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In recent years, Hemmer has seen the most growth in logistics and distribution construction, followed by manufacturing and suburban office and medical building construction. Companies choose Hemmer because of its strong building systems knowledge, Paul Hemmer said.
“We think of buildings in terms of their life cycle. Buildings need to be designed for flexibility because their initial use will change,” he said.
Commercial construction projects of all kinds are underway across the region.
The new Kenton County Administration Building, at 303 Court St., opened in the fall of 2019. The $29 million project included a renovation of the former Bavarian Brewery, a 1911-era building that had been largely unoccupied in recent years, and the construction of an adjoining new facility. The words Kenton County and Kentucky are displayed prominently on the county building and are lit at night.
Al. Neyer recently completed the third phase of its Erlanger Commerce Center, a 575,000-s.f. speculative building. The first phase was two buildings that offered 1.6 million s.f. of state-of-the-art distribution space at the intersection of Interstates 75 and 275. The completed Phase I features a 779,720-s.f. building split between tenants Duro Bag and Perfetti Van Melle; Phase II was a 301,000-s.f. Phase II building for Coca-Cola Bottling Company Consolidated.
Just south of Erlanger Commerce Center, Al. Neyer is building a three-story, 100,000-s.f. office building for Atlas Air Worldwide’s operation center.
Turner Construction is leading a huge renovation and expansion project at Newport on the Levee. Cincinnati-based North American Partners, which purchased Newport on the Levee in 2018, plans to invest $100 million in the 360,000-s.f. mixed-use, riverside development.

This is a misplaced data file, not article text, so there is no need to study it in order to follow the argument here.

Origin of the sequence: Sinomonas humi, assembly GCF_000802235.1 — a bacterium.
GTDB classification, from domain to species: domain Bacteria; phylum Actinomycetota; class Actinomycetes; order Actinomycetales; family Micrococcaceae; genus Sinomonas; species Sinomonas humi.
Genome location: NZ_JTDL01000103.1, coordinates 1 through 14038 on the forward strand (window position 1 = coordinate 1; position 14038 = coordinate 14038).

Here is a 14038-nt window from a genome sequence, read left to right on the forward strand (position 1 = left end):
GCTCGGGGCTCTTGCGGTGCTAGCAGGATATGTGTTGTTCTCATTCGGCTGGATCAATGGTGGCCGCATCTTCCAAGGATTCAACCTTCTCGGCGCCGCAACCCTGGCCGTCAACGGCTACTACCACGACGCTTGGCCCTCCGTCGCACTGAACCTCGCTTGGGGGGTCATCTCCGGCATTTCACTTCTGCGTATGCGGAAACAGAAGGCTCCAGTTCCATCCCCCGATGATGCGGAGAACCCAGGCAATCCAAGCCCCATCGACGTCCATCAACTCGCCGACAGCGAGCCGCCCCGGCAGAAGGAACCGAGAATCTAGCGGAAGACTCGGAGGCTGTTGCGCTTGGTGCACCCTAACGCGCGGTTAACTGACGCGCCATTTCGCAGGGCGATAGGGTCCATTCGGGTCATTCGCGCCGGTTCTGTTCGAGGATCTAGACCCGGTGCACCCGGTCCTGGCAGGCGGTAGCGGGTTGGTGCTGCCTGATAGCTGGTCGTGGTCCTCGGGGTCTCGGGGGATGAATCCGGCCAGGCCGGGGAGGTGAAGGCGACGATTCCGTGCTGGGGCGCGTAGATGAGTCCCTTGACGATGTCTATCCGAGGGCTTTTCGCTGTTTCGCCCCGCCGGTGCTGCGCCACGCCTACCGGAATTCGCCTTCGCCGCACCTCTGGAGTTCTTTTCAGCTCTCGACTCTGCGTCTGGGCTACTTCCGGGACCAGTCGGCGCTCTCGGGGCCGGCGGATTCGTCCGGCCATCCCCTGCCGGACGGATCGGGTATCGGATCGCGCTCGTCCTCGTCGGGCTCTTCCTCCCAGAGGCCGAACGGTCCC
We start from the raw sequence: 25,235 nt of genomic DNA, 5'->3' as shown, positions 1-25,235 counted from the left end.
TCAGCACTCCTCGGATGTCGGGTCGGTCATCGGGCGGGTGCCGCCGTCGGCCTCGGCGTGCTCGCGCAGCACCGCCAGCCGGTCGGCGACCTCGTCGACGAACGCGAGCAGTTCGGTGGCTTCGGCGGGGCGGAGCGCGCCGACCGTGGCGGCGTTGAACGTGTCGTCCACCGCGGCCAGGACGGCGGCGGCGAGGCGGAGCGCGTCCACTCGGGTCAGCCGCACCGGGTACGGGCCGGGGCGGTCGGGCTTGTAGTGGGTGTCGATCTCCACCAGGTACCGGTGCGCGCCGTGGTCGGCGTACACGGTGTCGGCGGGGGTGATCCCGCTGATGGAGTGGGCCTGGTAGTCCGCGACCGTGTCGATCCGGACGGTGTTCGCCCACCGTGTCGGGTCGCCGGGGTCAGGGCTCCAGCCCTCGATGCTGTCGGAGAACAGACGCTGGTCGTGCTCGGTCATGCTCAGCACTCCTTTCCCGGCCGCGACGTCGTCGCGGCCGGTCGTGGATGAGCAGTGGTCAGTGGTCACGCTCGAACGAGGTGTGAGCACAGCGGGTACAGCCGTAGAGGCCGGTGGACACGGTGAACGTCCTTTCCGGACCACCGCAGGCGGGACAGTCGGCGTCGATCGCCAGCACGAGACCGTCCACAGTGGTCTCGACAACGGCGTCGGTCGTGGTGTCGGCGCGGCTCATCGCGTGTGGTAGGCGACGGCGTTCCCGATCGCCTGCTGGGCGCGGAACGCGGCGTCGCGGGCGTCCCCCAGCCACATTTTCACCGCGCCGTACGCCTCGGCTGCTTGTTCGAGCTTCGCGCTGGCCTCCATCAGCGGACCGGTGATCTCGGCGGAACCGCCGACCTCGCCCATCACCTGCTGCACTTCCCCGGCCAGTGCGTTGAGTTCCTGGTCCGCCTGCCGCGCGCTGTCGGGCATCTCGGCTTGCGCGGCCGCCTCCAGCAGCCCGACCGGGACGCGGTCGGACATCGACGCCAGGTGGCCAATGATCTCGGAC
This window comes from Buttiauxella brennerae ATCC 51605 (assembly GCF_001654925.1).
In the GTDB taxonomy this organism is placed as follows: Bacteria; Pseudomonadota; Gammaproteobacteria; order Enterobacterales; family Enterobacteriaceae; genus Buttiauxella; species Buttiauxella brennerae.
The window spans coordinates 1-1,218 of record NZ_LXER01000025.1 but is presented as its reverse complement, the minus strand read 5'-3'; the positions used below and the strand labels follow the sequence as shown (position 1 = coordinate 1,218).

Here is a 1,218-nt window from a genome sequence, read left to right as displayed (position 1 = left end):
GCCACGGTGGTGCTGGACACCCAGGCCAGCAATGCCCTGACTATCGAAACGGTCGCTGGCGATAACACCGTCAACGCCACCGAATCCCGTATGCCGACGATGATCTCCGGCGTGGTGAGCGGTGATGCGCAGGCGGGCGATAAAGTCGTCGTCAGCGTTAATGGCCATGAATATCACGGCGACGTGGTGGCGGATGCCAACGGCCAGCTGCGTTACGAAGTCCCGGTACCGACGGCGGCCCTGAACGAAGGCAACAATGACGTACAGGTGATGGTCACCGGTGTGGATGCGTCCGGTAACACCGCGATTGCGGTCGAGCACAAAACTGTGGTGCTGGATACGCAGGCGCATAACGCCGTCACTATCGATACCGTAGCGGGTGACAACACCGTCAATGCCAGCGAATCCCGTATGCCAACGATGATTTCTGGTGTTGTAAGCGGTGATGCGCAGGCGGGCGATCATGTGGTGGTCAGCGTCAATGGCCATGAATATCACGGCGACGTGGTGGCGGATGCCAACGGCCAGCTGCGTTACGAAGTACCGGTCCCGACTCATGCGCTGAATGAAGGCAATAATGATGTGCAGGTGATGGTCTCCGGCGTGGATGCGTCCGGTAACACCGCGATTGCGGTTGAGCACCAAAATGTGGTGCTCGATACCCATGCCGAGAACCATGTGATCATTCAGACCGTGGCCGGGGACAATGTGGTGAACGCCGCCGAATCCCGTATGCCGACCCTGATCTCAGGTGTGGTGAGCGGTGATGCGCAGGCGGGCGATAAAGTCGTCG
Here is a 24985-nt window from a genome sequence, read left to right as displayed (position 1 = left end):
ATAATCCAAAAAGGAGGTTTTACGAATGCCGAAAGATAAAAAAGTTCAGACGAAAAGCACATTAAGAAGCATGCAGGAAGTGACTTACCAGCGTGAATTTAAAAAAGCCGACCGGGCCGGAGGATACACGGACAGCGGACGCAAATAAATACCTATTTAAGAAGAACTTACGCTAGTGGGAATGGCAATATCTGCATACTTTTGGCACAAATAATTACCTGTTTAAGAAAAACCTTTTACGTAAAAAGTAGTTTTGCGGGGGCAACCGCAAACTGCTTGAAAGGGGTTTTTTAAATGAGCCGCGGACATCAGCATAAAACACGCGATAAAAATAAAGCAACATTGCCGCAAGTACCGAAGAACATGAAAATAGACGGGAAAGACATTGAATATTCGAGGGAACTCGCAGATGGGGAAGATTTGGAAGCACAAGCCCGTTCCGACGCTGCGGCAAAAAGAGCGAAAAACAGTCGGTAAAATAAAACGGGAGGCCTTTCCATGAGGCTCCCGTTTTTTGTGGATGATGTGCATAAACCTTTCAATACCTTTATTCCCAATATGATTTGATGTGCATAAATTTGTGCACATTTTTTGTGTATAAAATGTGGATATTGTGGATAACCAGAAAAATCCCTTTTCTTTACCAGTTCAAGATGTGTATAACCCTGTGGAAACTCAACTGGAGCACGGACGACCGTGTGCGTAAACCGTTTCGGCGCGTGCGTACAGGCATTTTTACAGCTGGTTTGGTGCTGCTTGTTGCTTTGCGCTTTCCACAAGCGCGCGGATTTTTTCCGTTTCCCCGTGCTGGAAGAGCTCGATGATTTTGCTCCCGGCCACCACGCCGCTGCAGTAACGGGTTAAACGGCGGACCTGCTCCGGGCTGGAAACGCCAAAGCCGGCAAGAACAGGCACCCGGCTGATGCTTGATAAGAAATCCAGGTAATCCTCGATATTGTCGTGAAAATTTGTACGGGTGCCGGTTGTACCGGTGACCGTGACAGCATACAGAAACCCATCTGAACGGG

Local leaders planning for continued growth
The attention Amazon is bringing to Northern Kentucky has led local leaders to take stock of the available land and make plans to sustain that growth. That includes tackling zoning issues and making sure the infrastructure is in place to support large commercial developments, BIANKY’s Miller said.
“The size of these projects coming in the last year or two is pretty massive,” he said. “And it probably eclipses what is going on around most of the U.S.”
Boone County’s zoned commercial and heavy industrial land is “getting gobbled up right now,” Miller said. “Anything around the airport is getting picked over, large parcels have gone, small parcels are coming on.”
The next available land in Boone County is in Walton, which for years was considered too far away for companies to locate, he said. That has changed.
“Now, outside companies are looking at Walton and things are starting to get bid there. But once that goes, we’re pretty much out with the exception of some remnants in Kenton County,” Miller said.
Kenton County leaders, however, are working to put thousands of acres on a future land-use map, he said, to try to get an adequate amount of industrial land in Kenton County that can supply the region for a few years. The planning commission has not yet released any land-use maps, but it likely will make them public in early 2020 and give the community an opportunity to provide input, Miller said.
It is important to make sure Kenton County is poised to take advantage of the development boom, so those developers don’t “go right down the interstate” and invest elsewhere, he said.
“Hopefully … we are able to bring about 3,000 acres of industrial land to market,” he said.
Currently, commercial and industrial land use accounts for less than 6% of the land area in Kenton County, according to Direction 2030, a research report by the Kenton County Planning Commission.
Economic activity spurs residential development
Economic development means more jobs, and that means more residents who need homes in Northern Kentucky. New residential projects are popping up all over the region to meet the demand, from riverfront high-rises to single-family home subdivisions. Much of the residential development has been the remodeling and repurposing of existing buildings, according to data from BIANKY.
More than 2,500 permits for residential remodeling were issued in Boone, Kenton and Campbell counties in 2019, a 96% increase over 2017.